Students aren't as empathetic as they once were and have less ability to focus.
Those were some of the findings from the Gonski Institute’s Growing Up Digital report.
The group surveyed almost 2000 teachers and school leaders across Australia and asked them how primary and high school students have changed in the last five years.
Nearly four out of five teachers felt students had less ability to focus on learning tasks, and the same number saw a decline in students’ empathy, while just under two-thirds (60 per cent) observed students spending less time on physical activity.
Writing for The Conversation, professor of education policy at UNSW Pasi Sahlberg said while these downward trends could be caused by many factors, a good starting point was to look at the biggest change in children’s lives in the last decade – screen technology.
“Researchers and health experts around the world have expressed concerns about the possible consequences of heavy screen use on children," Sahlberg said.
“It is hard to prove a direct causal link between worsening health outcomes and extended time spent on digital devices. But we can learn much about these complex relationships by exploring views and experiences of teachers, parents and young people themselves.”
In the Gonski Institute survey, 84 per cent of teachers said digital technologies were a growing distraction in the learning environment.
“Students appear to have more difficulty concentrating, making connections, learning with enthusiasm and increasing boredom in school,” Sahlberg said.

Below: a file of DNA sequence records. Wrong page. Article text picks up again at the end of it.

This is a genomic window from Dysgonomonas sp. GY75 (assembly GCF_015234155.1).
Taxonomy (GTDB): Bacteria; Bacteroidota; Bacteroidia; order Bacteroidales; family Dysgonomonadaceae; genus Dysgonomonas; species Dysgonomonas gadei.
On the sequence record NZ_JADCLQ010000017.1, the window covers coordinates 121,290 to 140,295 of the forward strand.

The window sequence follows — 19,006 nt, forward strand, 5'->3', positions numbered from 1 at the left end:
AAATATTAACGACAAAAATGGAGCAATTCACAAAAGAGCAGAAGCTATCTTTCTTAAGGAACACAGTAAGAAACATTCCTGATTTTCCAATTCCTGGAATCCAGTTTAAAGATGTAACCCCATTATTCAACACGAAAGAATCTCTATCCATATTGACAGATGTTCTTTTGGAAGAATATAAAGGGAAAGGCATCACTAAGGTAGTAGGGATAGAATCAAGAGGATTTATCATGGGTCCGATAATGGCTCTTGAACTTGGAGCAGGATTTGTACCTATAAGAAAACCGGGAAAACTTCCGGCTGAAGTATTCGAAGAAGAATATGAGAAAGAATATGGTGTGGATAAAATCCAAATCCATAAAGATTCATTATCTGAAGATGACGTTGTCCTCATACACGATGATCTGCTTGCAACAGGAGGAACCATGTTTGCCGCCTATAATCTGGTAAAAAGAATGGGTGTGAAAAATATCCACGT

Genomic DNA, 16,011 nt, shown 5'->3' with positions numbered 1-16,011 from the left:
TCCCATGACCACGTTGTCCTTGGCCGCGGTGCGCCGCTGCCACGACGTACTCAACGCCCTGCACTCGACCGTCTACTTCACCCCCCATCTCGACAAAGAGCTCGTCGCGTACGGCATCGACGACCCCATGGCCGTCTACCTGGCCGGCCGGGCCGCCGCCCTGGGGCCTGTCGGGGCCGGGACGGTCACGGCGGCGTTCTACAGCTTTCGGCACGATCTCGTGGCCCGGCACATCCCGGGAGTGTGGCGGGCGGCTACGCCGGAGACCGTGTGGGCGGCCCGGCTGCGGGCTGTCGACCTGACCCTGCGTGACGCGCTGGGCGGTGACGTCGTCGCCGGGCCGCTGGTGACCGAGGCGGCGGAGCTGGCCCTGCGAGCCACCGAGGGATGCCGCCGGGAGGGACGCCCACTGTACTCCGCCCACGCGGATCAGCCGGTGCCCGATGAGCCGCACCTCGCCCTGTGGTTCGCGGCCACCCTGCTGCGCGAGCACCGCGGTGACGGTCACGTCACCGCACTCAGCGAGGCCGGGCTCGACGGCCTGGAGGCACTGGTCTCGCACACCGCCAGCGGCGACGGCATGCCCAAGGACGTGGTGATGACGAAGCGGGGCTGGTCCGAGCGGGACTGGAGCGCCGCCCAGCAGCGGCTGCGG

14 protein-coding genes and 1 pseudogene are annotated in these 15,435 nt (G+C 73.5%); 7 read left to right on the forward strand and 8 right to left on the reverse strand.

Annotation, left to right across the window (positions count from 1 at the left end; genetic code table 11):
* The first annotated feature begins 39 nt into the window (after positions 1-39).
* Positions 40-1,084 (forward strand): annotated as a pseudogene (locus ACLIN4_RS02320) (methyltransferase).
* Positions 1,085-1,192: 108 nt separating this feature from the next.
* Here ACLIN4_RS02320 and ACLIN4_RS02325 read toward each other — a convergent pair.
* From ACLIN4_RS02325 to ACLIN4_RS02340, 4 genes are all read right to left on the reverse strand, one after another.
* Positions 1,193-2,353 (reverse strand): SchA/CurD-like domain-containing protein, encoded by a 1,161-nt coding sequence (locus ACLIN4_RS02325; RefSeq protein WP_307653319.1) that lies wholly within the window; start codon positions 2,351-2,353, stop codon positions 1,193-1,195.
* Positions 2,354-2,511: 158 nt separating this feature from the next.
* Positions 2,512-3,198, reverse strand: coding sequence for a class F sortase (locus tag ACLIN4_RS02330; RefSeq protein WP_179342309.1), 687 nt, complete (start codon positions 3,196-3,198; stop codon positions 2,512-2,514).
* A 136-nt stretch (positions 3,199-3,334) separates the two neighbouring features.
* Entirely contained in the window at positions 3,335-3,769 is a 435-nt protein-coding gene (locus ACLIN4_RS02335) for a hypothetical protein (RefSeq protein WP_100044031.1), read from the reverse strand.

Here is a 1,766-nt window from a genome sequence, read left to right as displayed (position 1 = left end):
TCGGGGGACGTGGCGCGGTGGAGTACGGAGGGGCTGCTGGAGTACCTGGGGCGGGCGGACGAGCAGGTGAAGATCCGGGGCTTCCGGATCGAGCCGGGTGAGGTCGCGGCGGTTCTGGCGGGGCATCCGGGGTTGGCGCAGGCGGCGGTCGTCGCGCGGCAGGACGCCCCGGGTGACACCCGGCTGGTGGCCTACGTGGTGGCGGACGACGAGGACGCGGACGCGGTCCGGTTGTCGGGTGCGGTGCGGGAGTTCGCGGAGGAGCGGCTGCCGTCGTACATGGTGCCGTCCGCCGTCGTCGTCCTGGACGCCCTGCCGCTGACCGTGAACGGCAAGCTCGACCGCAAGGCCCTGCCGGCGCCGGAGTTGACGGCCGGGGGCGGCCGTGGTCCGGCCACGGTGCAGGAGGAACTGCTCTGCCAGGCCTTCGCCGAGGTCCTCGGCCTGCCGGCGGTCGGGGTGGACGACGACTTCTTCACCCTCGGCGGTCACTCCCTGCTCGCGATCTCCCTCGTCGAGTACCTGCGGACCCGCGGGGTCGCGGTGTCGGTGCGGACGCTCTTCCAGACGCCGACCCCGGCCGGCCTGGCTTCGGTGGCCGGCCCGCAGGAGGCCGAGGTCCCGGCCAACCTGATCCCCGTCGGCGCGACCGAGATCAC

He added now that Australian children are studying from home this term, and perhaps next, parents are likely to make similar observations of their children as the teachers surveyed.
“Parents might see how fluently children use technologies to learn new concepts,” he wrote. “They may also notice how hard or easy it is for their children to concentrate and stay away from the distracting parts of their digital devices.”
The Gonski Institute experts advised teachers to, as much as possible, design learning activities with elements that don’t require any technology.
Australia’s eSafety commissioner Julie Inman Grant said: “Kids today are online more than ever before, staying connected on their devices for school and to socialise with friends. This constant exposure can not only affect their performance in the classroom, but also has real implications for their safety and emotional wellbeing outside of it.
“This unique study gives us another sobering glimpse into how the online world can have real impacts on our children’s lives, but at the same time it also provides us with a great opportunity to find new ways to manage these issues now and into the future.”Do you have an idea for a story?
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